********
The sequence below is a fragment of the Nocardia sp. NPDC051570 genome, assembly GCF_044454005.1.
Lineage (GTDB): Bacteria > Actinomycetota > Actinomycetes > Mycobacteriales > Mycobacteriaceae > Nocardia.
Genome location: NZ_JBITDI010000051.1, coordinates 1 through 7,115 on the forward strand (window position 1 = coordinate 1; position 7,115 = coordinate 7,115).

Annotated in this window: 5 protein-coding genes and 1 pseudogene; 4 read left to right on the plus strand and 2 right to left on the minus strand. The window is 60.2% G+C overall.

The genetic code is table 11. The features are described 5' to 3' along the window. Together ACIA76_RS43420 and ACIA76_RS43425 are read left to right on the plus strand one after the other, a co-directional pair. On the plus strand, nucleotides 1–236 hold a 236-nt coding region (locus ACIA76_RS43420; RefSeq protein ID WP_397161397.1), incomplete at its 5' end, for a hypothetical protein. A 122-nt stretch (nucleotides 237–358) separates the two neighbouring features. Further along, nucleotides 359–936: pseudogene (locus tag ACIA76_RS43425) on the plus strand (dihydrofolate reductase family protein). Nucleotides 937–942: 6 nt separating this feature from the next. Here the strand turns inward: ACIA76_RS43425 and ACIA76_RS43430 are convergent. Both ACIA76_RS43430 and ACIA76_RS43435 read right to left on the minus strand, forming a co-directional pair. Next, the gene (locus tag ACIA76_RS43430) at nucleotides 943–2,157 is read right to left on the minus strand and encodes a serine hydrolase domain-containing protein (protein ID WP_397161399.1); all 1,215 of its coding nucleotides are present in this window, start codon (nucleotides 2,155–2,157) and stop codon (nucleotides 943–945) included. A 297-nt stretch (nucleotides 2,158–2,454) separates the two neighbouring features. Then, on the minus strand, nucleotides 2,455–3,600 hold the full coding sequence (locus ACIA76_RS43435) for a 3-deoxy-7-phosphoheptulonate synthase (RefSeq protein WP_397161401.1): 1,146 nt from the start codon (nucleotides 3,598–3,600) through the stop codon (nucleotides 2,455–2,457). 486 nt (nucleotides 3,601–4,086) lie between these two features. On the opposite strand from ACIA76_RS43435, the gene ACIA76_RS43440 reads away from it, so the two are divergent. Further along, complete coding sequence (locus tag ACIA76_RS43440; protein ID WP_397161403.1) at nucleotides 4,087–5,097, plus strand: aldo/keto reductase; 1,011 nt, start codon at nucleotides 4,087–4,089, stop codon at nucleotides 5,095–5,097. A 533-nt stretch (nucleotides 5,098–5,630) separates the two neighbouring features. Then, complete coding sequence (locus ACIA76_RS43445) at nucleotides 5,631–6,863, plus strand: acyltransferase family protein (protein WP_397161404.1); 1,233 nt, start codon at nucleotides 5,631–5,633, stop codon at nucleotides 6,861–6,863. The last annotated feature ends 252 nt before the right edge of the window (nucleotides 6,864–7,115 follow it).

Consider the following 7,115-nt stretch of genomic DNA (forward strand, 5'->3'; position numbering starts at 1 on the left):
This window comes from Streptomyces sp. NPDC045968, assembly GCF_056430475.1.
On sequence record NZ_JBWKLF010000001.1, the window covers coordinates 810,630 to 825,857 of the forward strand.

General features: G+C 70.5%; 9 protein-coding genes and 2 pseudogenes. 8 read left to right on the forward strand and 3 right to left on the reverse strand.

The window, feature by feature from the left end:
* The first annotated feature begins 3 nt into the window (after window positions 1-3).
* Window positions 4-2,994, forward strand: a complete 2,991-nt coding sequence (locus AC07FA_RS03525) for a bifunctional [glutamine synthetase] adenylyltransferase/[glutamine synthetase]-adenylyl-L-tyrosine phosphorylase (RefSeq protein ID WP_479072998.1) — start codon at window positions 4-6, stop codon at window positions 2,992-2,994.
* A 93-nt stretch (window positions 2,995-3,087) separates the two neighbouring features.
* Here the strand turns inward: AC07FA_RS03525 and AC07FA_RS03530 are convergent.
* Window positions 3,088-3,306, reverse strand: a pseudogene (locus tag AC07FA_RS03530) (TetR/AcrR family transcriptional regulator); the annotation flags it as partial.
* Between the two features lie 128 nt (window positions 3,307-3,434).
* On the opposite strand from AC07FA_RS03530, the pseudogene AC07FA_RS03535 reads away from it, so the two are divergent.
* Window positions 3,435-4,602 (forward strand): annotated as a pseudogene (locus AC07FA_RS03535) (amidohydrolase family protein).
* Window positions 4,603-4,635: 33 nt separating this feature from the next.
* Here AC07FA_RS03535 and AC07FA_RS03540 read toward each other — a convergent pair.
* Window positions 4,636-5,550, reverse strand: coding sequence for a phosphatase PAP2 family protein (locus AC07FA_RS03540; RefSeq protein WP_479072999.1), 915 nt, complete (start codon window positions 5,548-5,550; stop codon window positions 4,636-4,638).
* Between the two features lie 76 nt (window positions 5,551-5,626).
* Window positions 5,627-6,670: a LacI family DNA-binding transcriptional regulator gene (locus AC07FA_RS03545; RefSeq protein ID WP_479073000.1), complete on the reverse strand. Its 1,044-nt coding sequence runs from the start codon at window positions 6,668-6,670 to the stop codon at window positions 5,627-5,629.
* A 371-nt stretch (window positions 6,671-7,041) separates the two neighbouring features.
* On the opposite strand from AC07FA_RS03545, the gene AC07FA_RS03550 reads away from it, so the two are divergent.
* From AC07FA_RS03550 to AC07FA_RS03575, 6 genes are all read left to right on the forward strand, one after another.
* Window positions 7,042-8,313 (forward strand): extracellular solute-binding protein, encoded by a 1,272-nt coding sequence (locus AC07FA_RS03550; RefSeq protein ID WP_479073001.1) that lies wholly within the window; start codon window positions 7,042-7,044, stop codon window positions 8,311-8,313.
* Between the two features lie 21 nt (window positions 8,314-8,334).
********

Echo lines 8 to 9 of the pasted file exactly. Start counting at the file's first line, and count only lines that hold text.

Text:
On sequence record NZ_JBWKLF010000001.1, the window covers coordinates 810,630 to 825,857 of the forward strand.

General features: G+C 70.5%; 9 protein-coding genes and 2 pseudogenes. 8 read left to right on the forward strand and 3 right to left on the reverse strand.